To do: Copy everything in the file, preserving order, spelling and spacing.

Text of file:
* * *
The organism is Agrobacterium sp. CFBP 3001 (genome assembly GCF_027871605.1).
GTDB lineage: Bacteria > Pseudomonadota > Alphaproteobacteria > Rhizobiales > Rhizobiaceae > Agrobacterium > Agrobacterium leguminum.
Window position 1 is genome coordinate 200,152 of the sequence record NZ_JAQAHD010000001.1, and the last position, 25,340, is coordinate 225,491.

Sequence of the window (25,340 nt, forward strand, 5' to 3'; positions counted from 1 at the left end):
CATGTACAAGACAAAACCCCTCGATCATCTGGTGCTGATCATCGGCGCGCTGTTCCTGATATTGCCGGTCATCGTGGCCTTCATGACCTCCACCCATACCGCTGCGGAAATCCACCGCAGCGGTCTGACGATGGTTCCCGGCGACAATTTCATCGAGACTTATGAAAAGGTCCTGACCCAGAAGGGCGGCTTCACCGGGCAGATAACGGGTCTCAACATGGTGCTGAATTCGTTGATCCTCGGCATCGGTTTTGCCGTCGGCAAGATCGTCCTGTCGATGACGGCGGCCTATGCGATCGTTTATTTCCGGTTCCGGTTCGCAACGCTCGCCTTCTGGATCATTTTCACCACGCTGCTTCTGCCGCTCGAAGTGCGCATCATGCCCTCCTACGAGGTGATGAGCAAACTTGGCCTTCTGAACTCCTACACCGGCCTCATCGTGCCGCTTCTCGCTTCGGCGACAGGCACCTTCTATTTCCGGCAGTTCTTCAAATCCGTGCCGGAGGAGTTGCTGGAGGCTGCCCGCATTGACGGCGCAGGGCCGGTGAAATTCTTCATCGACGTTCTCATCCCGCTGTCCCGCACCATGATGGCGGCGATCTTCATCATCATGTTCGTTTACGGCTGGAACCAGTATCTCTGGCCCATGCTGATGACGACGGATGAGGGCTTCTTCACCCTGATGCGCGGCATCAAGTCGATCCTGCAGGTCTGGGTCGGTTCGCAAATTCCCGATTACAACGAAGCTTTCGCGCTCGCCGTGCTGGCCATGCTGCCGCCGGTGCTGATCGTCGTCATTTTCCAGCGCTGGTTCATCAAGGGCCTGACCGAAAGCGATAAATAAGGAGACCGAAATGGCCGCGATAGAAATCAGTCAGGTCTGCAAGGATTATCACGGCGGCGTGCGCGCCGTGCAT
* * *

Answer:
The organism is Agrobacterium sp. CFBP 3001 (genome assembly GCF_027871605.1).
GTDB lineage: Bacteria > Pseudomonadota > Alphaproteobacteria > Rhizobiales > Rhizobiaceae > Agrobacterium > Agrobacterium leguminum.
Window position 1 is genome coordinate 200,152 of the sequence record NZ_JAQAHD010000001.1, and the last position, 25,340, is coordinate 225,491.

Sequence of the window (25,340 nt, forward strand, 5' to 3'; positions counted from 1 at the left end):
CATGTACAAGACAAAACCCCTCGATCATCTGGTGCTGATCATCGGCGCGCTGTTCCTGATATTGCCGGTCATCGTGGCCTTCATGACCTCCACCCATACCGCTGCGGAAATCCACCGCAGCGGTCTGACGATGGTTCCCGGCGACAATTTCATCGAGACTTATGAAAAGGTCCTGACCCAGAAGGGCGGCTTCACCGGGCAGATAACGGGTCTCAACATGGTGCTGAATTCGTTGATCCTCGGCATCGGTTTTGCCGTCGGCAAGATCGTCCTGTCGATGACGGCGGCCTATGCGATCGTTTATTTCCGGTTCCGGTTCGCAACGCTCGCCTTCTGGATCATTTTCACCACGCTGCTTCTGCCGCTCGAAGTGCGCATCATGCCCTCCTACGAGGTGATGAGCAAACTTGGCCTTCTGAACTCCTACACCGGCCTCATCGTGCCGCTTCTCGCTTCGGCGACAGGCACCTTCTATTTCCGGCAGTTCTTCAAATCCGTGCCGGAGGAGTTGCTGGAGGCTGCCCGCATTGACGGCGCAGGGCCGGTGAAATTCTTCATCGACGTTCTCATCCCGCTGTCCCGCACCATGATGGCGGCGATCTTCATCATCATGTTCGTTTACGGCTGGAACCAGTATCTCTGGCCCATGCTGATGACGACGGATGAGGGCTTCTTCACCCTGATGCGCGGCATCAAGTCGATCCTGCAGGTCTGGGTCGGTTCGCAAATTCCCGATTACAACGAAGCTTTCGCGCTCGCCGTGCTGGCCATGCTGCCGCCGGTGCTGATCGTCGTCATTTTCCAGCGCTGGTTCATCAAGGGCCTGACCGAAAGCGATAAATAAGGAGACCGAAATGGCCGCGATAGAAATCAGTCAGGTCTGCAAGGATTATCACGGCGGCGTGCGCGCCGTGCAT